Where is Sharon Inoguchi now?
Still happily employed by Kaiser.
Kaiser doesn't appear to be upset with her.
Why not? Perhaps because she was doing
what they wanted when she kept patients
off lists to receive kidneys.

(from Kaiser website March 2011:)

Sharon Inokuchi, MD
South San Francisco Medical Center
Joined Kaiser Permanente: 2003

..."I joined Kaiser Permanente after more
than 10 years in private practice, to join
a team with a real focus on quality
patient care. Kidney disease is
increasing in the U.S. Slowly and quietly
the disease will progress, damage
tissues and if unchecked, the failing
kidney will change life dramatically.
Unless something changes, this will
happen to so many of us. I believe that
the solution to this problem is to try to
prevent kidney injury, discover problems
early, fix the things we can and then
protect the kidneys from damage. This
is the right time and place to make this

"Patients I see often come thinking all is
over and the kidney is dead. For most,
there is hope. Changes in medicines,
diet and behaviors can often slow the
process and protect the kidneys. Doing
this will also improve health and help
control blood pressure and sugars. I
will work with every patient to try to make
this happen. And I expect my patients to
learn and try. We will work together. Our
goal is to make every life worth living.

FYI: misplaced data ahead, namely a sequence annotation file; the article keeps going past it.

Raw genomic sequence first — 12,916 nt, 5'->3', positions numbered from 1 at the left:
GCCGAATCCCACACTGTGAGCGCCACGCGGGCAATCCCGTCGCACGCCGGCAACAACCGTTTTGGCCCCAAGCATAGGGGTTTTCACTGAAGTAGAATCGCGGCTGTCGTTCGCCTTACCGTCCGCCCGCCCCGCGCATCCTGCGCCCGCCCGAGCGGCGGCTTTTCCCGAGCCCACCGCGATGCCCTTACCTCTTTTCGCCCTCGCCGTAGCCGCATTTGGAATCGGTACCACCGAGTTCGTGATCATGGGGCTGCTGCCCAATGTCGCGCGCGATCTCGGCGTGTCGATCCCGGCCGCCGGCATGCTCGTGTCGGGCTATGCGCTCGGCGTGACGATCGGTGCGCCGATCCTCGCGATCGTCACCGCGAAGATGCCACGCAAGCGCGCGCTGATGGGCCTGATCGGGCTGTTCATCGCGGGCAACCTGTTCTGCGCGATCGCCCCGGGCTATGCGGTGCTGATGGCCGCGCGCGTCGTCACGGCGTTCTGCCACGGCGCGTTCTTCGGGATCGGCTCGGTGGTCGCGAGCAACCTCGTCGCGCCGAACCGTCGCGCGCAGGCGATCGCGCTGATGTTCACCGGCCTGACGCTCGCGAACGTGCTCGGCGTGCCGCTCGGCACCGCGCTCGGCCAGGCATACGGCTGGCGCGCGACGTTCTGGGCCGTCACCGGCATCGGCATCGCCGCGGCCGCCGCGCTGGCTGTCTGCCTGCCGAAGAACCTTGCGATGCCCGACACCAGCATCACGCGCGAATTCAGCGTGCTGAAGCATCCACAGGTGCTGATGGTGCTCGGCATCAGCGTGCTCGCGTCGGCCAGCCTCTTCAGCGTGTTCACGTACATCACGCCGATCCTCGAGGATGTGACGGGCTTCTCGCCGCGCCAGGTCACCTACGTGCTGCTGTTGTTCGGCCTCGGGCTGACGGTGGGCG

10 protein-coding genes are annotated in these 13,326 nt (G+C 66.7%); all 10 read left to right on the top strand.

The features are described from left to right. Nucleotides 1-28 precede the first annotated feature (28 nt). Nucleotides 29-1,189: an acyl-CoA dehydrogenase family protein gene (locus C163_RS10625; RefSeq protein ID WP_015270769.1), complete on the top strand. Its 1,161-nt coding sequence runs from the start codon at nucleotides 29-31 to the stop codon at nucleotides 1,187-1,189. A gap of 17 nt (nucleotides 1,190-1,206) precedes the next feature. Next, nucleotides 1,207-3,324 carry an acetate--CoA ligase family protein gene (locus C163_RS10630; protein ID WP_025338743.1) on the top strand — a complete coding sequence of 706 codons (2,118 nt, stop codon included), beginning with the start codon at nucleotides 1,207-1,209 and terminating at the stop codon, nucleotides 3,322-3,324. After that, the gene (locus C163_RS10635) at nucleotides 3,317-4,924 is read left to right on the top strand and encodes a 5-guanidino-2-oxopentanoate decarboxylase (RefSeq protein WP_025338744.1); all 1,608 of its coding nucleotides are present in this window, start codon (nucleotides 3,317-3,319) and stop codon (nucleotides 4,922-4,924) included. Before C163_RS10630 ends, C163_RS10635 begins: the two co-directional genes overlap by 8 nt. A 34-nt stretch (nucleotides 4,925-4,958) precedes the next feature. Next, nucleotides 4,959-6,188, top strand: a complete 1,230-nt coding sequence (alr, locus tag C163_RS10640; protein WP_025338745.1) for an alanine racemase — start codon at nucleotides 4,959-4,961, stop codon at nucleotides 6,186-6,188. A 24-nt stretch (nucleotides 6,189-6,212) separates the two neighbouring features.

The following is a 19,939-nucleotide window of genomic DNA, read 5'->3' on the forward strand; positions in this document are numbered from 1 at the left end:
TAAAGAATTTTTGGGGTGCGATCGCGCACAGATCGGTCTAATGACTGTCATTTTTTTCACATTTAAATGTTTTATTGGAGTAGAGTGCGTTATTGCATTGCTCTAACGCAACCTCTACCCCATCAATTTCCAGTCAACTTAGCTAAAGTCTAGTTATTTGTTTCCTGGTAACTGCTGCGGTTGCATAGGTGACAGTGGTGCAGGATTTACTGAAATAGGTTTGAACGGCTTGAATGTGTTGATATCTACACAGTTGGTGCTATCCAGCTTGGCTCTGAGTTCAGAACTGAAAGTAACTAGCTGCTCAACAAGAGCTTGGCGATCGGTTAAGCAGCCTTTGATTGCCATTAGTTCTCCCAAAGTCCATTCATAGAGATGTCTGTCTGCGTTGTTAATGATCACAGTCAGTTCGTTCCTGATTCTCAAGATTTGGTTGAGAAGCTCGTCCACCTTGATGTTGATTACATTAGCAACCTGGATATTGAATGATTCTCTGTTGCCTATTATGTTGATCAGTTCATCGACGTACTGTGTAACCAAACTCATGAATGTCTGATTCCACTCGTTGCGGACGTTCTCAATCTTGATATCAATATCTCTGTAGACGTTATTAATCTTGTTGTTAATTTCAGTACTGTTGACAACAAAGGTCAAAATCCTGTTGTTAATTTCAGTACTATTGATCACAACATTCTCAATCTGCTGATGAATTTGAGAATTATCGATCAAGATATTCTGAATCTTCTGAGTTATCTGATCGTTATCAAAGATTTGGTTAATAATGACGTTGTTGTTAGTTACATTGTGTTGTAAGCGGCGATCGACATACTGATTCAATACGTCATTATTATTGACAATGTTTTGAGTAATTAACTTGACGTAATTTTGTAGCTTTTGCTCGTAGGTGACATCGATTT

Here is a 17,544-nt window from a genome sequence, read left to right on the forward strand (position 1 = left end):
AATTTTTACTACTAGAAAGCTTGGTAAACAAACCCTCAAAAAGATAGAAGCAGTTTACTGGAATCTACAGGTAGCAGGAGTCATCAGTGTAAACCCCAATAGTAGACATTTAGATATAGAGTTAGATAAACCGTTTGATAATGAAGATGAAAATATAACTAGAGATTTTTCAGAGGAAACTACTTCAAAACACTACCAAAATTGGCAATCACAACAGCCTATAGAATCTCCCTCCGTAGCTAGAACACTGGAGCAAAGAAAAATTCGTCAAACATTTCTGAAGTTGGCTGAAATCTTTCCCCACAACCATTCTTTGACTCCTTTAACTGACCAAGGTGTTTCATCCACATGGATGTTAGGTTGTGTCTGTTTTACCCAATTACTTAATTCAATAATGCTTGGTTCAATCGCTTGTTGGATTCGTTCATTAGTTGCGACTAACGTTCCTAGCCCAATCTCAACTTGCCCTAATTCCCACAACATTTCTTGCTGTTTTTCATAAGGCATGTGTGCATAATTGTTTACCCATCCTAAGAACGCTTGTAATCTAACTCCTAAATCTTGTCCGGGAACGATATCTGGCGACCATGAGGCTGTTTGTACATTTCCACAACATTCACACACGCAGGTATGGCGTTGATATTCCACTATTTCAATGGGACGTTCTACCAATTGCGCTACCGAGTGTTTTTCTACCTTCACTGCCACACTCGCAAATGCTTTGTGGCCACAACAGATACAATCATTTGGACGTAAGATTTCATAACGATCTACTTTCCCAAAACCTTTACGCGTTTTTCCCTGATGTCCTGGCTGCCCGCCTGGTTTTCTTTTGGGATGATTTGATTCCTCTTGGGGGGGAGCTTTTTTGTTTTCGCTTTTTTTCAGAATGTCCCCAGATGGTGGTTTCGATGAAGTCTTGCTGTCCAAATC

"This is my life’s work. I love to teach and
working with patients has been a joy.

"In my leisure time, I enjoy reading,
needlework and spending time with
friends and family. Taking walks and
using the treadmill lets me eat an
occasional donut and helps to keep me

My Credentials

Medical school-- Harvard
Residency-- UC San Francisco Medical Center
Fellowship-- UC San Francisco Medical Center
Fellowship-- Veterans Affairs Medical Center, San Francisco, CA
Board certification-- Internal Medicine, American Board of Internal Medicine

Wednesday, March 9, 2011

Influential research misses financial conflicts

Influential research misses financial conflicts
By Frederik Joelving
Mar 9, 2011

Scientists who review large sets of drug trials for medical journals often ignore financial conflicts that might warp the evidence, according to a study out Tuesday.

That's more than just an academic problem, experts say, because the reviews are considered just about the strongest evidence that medical science can muster.

"It influences how physicians make decisions and how guideline panels come up with their guidelines," said Brett D. Thombs, of McGill University and the Jewish General Hospital in Montreal, whose findings are published in the Journal of the American Medical Association (JAMA).

Thombs' team found that of 29 reviews, or "meta-analyses," of earlier drug trials -- culled from top journals like JAMA and The Lancet -- only two reported who had funded the original trials included in the review.

And none of the reviews mentioned whether the authors reporting on those trials had been paid by drugmakers.

Such financial ties have been linked to research inflating the benefits of new drugs and downplaying the risks, said Thombs.

For instance, according to a 2008 report, only half the trials on antidepressants sent to the U.S. Food and Drug Administration, which approves new drugs, got a positive review by the agency.

By contrast, from the medical literature it appeared that more than 90 percent of the trials favored the drugs, because the majority of those that were unfavorable simply never got published...